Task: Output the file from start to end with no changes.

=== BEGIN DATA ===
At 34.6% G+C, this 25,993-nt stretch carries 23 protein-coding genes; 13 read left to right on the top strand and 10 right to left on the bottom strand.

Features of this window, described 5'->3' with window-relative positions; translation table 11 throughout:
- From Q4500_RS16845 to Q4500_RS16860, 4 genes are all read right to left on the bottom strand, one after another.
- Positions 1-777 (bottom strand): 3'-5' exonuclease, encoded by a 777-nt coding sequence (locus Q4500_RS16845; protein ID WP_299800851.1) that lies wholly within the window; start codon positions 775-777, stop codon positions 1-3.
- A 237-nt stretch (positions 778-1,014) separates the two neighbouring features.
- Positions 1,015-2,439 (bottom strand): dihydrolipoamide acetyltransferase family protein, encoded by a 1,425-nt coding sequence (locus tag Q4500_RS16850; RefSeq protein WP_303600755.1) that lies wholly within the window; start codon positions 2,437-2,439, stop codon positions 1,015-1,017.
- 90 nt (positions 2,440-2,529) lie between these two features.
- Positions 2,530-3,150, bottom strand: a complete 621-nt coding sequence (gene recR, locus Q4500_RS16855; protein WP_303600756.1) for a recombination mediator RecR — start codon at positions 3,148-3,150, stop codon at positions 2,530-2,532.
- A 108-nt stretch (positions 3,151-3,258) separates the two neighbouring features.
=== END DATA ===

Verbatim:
At 34.6% G+C, this 25,993-nt stretch carries 23 protein-coding genes; 13 read left to right on the top strand and 10 right to left on the bottom strand.

Features of this window, described 5'->3' with window-relative positions; translation table 11 throughout:
- From Q4500_RS16845 to Q4500_RS16860, 4 genes are all read right to left on the bottom strand, one after another.
- Positions 1-777 (bottom strand): 3'-5' exonuclease, encoded by a 777-nt coding sequence (locus Q4500_RS16845; protein ID WP_299800851.1) that lies wholly within the window; start codon positions 775-777, stop codon positions 1-3.
- A 237-nt stretch (positions 778-1,014) separates the two neighbouring features.
- Positions 1,015-2,439 (bottom strand): dihydrolipoamide acetyltransferase family protein, encoded by a 1,425-nt coding sequence (locus tag Q4500_RS16850; RefSeq protein WP_303600755.1) that lies wholly within the window; start codon positions 2,437-2,439, stop codon positions 1,015-1,017.
- 90 nt (positions 2,440-2,529) lie between these two features.
- Positions 2,530-3,150, bottom strand: a complete 621-nt coding sequence (gene recR, locus Q4500_RS16855; protein WP_303600756.1) for a recombination mediator RecR — start codon at positions 3,148-3,150, stop codon at positions 2,530-2,532.
- A 108-nt stretch (positions 3,151-3,258) separates the two neighbouring features.